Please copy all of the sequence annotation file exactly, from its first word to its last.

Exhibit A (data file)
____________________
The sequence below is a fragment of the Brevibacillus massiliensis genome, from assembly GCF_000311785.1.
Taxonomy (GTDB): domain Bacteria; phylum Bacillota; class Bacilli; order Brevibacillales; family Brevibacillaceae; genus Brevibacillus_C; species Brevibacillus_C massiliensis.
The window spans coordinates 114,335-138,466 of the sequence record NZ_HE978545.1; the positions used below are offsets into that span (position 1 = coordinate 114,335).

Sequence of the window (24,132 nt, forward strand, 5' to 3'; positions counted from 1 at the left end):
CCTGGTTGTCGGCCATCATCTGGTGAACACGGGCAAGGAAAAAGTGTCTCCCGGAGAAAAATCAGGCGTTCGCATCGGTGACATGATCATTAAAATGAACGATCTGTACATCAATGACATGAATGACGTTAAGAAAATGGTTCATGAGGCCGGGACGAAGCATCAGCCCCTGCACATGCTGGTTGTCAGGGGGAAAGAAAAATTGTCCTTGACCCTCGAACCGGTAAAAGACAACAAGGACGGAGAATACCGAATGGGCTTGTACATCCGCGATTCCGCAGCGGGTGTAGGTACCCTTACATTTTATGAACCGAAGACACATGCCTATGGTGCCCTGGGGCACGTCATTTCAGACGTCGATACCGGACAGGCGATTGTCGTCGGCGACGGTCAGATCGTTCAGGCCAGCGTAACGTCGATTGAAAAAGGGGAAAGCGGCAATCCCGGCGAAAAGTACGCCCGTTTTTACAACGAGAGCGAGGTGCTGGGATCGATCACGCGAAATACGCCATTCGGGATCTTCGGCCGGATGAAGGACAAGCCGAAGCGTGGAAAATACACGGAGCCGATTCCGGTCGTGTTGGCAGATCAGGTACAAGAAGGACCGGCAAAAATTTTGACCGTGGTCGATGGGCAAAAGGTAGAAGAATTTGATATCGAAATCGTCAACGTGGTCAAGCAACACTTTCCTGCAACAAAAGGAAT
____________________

The sequence below is a fragment of the Brevibacillus massiliensis genome, from assembly GCF_000311785.1.
Taxonomy (GTDB): domain Bacteria; phylum Bacillota; class Bacilli; order Brevibacillales; family Brevibacillaceae; genus Brevibacillus_C; species Brevibacillus_C massiliensis.
The window spans coordinates 114,335-138,466 of the sequence record NZ_HE978545.1; the positions used below are offsets into that span (position 1 = coordinate 114,335).

Sequence of the window (24,132 nt, forward strand, 5' to 3'; positions counted from 1 at the left end):
CCTGGTTGTCGGCCATCATCTGGTGAACACGGGCAAGGAAAAAGTGTCTCCCGGAGAAAAATCAGGCGTTCGCATCGGTGACATGATCATTAAAATGAACGATCTGTACATCAATGACATGAATGACGTTAAGAAAATGGTTCATGAGGCCGGGACGAAGCATCAGCCCCTGCACATGCTGGTTGTCAGGGGGAAAGAAAAATTGTCCTTGACCCTCGAACCGGTAAAAGACAACAAGGACGGAGAATACCGAATGGGCTTGTACATCCGCGATTCCGCAGCGGGTGTAGGTACCCTTACATTTTATGAACCGAAGACACATGCCTATGGTGCCCTGGGGCACGTCATTTCAGACGTCGATACCGGACAGGCGATTGTCGTCGGCGACGGTCAGATCGTTCAGGCCAGCGTAACGTCGATTGAAAAAGGGGAAAGCGGCAATCCCGGCGAAAAGTACGCCCGTTTTTACAACGAGAGCGAGGTGCTGGGATCGATCACGCGAAATACGCCATTCGGGATCTTCGGCCGGATGAAGGACAAGCCGAAGCGTGGAAAATACACGGAGCCGATTCCGGTCGTGTTGGCAGATCAGGTACAAGAAGGACCGGCAAAAATTTTGACCGTGGTCGATGGGCAAAAGGTAGAAGAATTTGATATCGAAATCGTCAACGTGGTCAAGCAACACTTTCCTGCAACAAAAGGAAT